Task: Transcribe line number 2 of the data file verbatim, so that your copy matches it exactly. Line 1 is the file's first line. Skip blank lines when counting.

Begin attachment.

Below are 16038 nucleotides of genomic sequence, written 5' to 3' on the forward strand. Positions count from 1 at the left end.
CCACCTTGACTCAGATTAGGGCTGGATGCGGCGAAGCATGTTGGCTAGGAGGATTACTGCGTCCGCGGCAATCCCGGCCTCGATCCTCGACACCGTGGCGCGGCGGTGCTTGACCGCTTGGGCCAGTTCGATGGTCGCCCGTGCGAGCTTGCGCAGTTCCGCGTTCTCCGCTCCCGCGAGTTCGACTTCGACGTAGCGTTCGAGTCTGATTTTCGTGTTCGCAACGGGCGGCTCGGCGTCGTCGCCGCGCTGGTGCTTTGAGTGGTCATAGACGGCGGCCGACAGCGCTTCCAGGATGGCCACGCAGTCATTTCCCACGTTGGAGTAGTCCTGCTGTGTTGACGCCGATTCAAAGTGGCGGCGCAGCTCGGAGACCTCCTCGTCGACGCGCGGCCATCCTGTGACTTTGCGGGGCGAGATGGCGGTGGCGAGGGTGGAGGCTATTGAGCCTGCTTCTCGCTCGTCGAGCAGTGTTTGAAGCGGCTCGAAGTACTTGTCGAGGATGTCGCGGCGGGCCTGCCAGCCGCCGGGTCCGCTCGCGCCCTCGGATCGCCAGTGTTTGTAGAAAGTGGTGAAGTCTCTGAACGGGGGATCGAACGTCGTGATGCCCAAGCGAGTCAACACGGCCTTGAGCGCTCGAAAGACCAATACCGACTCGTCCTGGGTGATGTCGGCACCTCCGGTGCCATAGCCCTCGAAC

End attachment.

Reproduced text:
CCACCTTGACTCAGATTAGGGCTGGATGCGGCGAAGCATGTTGGCTAGGAGGATTACTGCGTCCGCGGCAATCCCGGCCTCGATCCTCGACACCGTGGCGCGGCGGTGCTTGACCGCTTGGGCCAGTTCGATGGTCGCCCGTGCGAGCTTGCGCAGTTCCGCGTTCTCCGCTCCCGCGAGTTCGACTTCGACGTAGCGTTCGAGTCTGATTTTCGTGTTCGCAACGGGCGGCTCGGCGTCGTCGCCGCGCTGGTGCTTTGAGTGGTCATAGACGGCGGCCGACAGCGCTTCCAGGATGGCCACGCAGTCATTTCCCACGTTGGAGTAGTCCTGCTGTGTTGACGCCGATTCAAAGTGGCGGCGCAGCTCGGAGACCTCCTCGTCGACGCGCGGCCATCCTGTGACTTTGCGGGGCGAGATGGCGGTGGCGAGGGTGGAGGCTATTGAGCCTGCTTCTCGCTCGTCGAGCAGTGTTTGAAGCGGCTCGAAGTACTTGTCGAGGATGTCGCGGCGGGCCTGCCAGCCGCCGGGTCCGCTCGCGCCCTCGGATCGCCAGTGTTTGTAGAAAGTGGTGAAGTCTCTGAACGGGGGATCGAACGTCGTGATGCCCAAGCGAGTCAACACGGCCTTGAGCGCTCGAAAGACCAATACCGACTCGTCCTGGGTGATGTCGGCACCTCCGGTGCCATAGCCCTCGAAC